All nine justices are expected to hear oral arguments from attorneys representing both companies, and also from an attorney representing the Committee for a Two-Newspaper town, the "citizen's committee" partially backed by the Pacific Northwest Newspaper Guild, said reporter Dan Richman's article in the P-I.
This will be the final appeal on the question of whether the Times' financial losses in 2000 and 2001 can be counted as two of the three years of consecutive losses required for the paper to exit the JOA. Under the agreement, either paper may exit after three consecutive years of losses.
The family-owned Times said on April 29, 2003, that it would exercise that right after suffering losses in 2000, 2001, and 2002. The Hearst-owned P-I contends that 2000 and 2001 can't be counted because losses in those years were caused by a newspaper strike.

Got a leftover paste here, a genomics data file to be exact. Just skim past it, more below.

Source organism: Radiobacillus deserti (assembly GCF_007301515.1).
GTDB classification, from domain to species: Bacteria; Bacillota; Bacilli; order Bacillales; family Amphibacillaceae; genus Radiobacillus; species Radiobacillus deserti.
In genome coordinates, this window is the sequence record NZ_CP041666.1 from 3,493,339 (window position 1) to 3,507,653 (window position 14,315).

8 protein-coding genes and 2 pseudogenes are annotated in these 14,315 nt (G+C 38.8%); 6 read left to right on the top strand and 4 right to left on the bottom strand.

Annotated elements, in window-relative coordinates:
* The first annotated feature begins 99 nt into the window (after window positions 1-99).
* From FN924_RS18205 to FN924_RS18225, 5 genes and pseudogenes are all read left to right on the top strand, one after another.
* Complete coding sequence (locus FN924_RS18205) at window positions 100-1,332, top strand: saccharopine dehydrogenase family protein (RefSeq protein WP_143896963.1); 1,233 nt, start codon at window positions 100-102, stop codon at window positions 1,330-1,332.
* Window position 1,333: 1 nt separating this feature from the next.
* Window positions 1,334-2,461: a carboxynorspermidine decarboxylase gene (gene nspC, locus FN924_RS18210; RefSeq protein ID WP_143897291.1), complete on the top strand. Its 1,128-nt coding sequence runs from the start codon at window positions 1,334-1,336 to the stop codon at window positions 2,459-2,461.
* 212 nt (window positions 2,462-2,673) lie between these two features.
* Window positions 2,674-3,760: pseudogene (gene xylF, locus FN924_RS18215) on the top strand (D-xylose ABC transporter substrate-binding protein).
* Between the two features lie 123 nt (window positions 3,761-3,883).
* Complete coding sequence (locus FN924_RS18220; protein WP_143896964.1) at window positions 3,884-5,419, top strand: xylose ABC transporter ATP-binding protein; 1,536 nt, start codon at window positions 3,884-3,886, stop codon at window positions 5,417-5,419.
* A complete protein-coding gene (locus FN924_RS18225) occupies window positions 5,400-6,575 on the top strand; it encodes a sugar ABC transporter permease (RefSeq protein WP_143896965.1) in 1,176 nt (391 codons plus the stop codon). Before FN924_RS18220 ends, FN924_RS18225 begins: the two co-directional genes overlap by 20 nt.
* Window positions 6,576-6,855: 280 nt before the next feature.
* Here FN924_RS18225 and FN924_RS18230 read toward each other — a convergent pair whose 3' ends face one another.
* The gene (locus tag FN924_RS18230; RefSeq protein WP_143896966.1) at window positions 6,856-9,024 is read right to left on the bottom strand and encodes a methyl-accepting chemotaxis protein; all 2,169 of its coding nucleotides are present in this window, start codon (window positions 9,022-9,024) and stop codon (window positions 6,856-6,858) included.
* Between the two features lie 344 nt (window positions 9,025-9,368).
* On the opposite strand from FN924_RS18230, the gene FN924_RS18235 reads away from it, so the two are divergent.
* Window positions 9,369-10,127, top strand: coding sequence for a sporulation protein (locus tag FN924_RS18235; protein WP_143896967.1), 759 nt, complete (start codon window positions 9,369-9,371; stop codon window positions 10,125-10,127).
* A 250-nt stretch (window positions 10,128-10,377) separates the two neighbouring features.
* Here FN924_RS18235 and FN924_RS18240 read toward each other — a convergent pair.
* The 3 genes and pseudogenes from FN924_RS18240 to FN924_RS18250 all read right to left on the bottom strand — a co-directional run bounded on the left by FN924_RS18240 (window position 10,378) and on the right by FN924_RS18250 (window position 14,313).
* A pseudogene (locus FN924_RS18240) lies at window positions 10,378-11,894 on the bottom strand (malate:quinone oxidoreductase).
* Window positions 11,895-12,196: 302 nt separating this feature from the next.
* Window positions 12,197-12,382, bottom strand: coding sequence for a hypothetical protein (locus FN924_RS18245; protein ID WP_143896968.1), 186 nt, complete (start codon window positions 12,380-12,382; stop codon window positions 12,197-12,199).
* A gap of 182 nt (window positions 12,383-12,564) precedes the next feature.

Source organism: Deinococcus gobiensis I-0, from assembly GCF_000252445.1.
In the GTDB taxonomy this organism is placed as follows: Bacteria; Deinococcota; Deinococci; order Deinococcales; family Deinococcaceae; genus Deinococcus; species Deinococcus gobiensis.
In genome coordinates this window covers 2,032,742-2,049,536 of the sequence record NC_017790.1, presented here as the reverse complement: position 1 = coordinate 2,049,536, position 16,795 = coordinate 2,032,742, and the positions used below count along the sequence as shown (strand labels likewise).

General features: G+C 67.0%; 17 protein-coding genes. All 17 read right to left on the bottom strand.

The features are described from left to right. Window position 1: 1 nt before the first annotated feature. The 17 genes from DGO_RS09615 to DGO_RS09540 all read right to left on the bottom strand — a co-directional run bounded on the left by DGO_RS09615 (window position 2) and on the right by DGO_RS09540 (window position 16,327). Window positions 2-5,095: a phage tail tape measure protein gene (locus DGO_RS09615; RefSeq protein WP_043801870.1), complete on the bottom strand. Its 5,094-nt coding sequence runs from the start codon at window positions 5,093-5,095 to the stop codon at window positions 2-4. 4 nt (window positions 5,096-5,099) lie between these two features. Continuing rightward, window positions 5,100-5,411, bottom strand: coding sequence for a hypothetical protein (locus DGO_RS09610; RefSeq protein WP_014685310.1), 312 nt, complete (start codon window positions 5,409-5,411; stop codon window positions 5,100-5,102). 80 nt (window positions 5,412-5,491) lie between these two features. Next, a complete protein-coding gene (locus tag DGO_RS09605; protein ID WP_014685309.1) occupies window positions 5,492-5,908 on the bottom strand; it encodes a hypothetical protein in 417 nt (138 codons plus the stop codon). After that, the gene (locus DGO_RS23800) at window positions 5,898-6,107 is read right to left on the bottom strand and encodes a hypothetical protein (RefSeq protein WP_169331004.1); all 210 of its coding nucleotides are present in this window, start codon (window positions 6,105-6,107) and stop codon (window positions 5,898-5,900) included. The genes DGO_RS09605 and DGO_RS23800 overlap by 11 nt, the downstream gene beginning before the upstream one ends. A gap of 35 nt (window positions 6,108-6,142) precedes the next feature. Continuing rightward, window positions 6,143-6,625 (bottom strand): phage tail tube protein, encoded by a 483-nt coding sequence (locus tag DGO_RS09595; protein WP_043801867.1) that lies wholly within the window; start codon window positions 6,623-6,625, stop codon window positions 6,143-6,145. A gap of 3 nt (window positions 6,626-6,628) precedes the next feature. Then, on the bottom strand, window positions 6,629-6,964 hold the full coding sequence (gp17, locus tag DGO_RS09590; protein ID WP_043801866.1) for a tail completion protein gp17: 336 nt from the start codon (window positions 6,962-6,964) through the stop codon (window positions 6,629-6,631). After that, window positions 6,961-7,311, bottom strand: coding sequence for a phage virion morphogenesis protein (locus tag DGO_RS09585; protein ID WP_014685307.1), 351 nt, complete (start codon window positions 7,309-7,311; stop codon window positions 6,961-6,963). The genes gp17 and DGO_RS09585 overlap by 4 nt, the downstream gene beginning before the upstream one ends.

In September 2003, a King County Superior Court agreed with Hearst and disallowed the 2000 and 2001 losses. But in March 2004, a three-judge panel of the state appeals court reversed that decision. Hearst then appealed that reversal to the state Supreme Court.
By: E&P Staff Washington State's Supreme Court will hear arguments Tuesday in the ongoing fight between the owners of The Seattle Times and the Seattle Post-Intelligencer about whether the Times has the right to dissolve the two papers' joint operating agreement, the Post-Intelligencer reported this morning.